Kansas AG Drops Legal Challenge To Same-Sex Marriage
Kansas Attorney General Derek Schmidt has withdrawn his challenge to same-sex marriage in the state, dismissing his lawsuit against a Johnson County judge who directed clerks to issue marriage licenses to same-sex couples.
Schmidt’s move follows the U.S. Supreme Court’s decision last week legalizing same-sex marriage throughout the country.
Schmidt on Tuesday filed a notice of dismissal of his lawsuit with the Kansas Supreme Court. The two-page document, citing the U.S. Supreme Court decision, Obergefell v.Hodges, said the action was now moot.
Schmidt sued Johnson County Chief District Judge Kevin P. Moriarty in October hours after Moriarty issued his order to Johnson County court clerks. Moriarty did so two days after the U.S. Supreme Court declined to intercede in five cases in which federal courts had struck down gay marriage bans in five states.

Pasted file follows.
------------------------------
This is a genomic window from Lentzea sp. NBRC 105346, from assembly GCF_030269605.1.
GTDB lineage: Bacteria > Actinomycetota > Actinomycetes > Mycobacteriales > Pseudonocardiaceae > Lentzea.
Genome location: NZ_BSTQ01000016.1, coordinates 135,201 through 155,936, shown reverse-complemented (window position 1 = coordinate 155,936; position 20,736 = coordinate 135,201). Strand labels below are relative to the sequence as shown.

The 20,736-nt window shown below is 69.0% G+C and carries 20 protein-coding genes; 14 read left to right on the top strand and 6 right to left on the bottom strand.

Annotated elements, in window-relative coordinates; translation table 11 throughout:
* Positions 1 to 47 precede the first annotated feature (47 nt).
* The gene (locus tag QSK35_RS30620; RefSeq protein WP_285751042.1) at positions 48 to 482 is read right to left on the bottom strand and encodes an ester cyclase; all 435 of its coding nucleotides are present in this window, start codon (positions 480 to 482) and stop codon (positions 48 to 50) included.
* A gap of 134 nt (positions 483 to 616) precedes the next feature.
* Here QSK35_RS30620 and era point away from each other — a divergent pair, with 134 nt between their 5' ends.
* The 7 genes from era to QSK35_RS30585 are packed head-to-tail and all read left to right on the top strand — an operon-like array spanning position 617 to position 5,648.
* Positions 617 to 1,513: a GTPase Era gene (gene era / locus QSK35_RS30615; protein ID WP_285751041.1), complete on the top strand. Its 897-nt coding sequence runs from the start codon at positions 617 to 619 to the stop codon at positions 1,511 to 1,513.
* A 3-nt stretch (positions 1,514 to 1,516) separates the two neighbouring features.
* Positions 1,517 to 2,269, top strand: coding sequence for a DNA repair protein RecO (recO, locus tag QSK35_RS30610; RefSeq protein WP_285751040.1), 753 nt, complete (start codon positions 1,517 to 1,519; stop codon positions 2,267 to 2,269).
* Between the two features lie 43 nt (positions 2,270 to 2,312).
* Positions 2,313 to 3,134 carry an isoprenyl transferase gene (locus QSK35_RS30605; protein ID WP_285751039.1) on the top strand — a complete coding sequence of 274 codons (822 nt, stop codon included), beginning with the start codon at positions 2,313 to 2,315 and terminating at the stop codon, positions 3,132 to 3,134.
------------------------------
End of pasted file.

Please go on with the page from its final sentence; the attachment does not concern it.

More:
Schmidt’s lawsuit asked the Kansas Supreme Court to find that Moriarty exceeded his authority and to sanction him. In November, the court allowed Johnson County to issue marriage licenses to gay couples but declined to address whether the state’s gay marriage ban – enshrined in statutes and an amendment to the Kansas Constitution – violated the U.S. Constitution.
Although Kansas has now dropped its challenge to same-sex marriage, a lawsuit filed by the ACLU over Kansas’ constitutional same-sex marriage ban remains pending in federal court.
Dan Margolies, editor of the Heartland Health Monitor team, is based at KCUR.